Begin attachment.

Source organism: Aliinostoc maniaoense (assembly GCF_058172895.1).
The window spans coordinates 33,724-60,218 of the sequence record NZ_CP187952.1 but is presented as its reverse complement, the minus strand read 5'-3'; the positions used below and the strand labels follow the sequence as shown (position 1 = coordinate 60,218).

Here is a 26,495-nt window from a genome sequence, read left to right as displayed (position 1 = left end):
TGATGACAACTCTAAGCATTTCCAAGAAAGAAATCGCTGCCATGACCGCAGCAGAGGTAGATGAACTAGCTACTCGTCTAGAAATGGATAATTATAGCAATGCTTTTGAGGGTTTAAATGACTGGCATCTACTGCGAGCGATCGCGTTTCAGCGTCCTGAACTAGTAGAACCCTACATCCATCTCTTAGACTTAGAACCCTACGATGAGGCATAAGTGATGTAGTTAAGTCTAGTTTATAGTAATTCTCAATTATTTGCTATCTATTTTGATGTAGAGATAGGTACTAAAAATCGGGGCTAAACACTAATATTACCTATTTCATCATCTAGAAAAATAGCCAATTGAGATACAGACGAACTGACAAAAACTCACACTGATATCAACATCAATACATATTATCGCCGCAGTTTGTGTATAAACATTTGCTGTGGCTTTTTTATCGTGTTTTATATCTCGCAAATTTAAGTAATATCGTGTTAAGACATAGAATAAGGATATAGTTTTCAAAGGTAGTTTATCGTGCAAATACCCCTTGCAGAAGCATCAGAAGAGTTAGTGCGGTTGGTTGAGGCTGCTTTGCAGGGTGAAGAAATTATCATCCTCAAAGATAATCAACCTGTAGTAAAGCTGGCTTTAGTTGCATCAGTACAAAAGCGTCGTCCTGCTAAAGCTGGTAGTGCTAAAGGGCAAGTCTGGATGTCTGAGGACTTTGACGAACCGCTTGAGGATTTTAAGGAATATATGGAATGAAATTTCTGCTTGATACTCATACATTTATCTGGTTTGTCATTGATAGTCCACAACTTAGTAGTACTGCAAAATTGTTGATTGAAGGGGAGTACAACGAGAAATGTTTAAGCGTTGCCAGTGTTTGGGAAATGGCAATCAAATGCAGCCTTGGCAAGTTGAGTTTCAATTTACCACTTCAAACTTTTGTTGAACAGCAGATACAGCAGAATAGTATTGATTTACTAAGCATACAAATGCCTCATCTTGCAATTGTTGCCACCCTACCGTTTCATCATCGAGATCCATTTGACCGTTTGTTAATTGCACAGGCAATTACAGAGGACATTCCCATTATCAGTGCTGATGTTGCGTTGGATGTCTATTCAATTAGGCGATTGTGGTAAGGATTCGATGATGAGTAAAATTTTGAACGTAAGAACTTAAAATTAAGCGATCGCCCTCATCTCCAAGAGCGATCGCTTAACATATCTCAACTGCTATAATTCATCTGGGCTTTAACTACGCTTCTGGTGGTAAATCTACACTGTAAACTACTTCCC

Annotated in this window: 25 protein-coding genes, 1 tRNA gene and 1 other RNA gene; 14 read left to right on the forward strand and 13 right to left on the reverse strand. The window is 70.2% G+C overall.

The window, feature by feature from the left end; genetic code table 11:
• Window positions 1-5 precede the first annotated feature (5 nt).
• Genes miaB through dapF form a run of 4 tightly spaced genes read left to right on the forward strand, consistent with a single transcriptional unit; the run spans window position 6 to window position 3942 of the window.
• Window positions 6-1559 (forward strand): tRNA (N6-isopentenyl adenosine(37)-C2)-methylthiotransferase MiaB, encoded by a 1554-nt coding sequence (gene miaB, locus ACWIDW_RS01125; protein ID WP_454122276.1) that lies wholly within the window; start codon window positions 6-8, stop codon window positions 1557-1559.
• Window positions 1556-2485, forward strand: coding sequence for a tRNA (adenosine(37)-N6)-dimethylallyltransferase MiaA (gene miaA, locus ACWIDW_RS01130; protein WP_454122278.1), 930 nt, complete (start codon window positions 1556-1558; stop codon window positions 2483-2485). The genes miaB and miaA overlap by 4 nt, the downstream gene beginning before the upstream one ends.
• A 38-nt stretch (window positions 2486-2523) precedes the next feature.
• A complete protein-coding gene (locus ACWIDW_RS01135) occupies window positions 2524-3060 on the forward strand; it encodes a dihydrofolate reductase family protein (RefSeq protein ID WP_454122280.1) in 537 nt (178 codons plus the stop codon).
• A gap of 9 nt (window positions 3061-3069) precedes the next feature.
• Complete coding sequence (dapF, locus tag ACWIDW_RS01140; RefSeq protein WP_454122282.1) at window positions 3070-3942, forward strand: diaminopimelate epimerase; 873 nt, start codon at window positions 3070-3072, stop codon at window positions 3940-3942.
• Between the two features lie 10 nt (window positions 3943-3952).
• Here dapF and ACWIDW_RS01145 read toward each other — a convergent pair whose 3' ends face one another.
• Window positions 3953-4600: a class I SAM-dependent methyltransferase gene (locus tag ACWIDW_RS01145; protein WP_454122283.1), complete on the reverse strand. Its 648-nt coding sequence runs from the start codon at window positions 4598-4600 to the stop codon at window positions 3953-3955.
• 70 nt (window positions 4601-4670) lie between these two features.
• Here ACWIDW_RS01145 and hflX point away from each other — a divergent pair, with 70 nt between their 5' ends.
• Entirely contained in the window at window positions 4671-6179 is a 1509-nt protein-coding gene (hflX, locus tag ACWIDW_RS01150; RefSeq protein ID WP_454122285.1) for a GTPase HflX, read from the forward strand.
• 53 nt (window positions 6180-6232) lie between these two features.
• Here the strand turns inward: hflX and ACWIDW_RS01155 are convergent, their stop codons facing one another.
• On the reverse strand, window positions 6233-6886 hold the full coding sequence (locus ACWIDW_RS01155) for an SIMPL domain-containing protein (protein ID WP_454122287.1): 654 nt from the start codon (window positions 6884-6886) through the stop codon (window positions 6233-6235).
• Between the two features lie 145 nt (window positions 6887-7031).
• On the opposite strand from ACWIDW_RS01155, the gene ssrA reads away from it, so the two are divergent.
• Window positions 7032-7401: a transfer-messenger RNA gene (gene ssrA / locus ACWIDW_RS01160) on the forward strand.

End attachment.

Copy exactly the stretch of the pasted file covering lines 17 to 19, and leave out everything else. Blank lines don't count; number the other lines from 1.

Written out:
• Window positions 3953-4600: a class I SAM-dependent methyltransferase gene (locus tag ACWIDW_RS01145; protein WP_454122283.1), complete on the reverse strand. Its 648-nt coding sequence runs from the start codon at window positions 4598-4600 to the stop codon at window positions 3953-3955.
• 70 nt (window positions 4601-4670) lie between these two features.
• Here ACWIDW_RS01145 and hflX point away from each other — a divergent pair, with 70 nt between their 5' ends.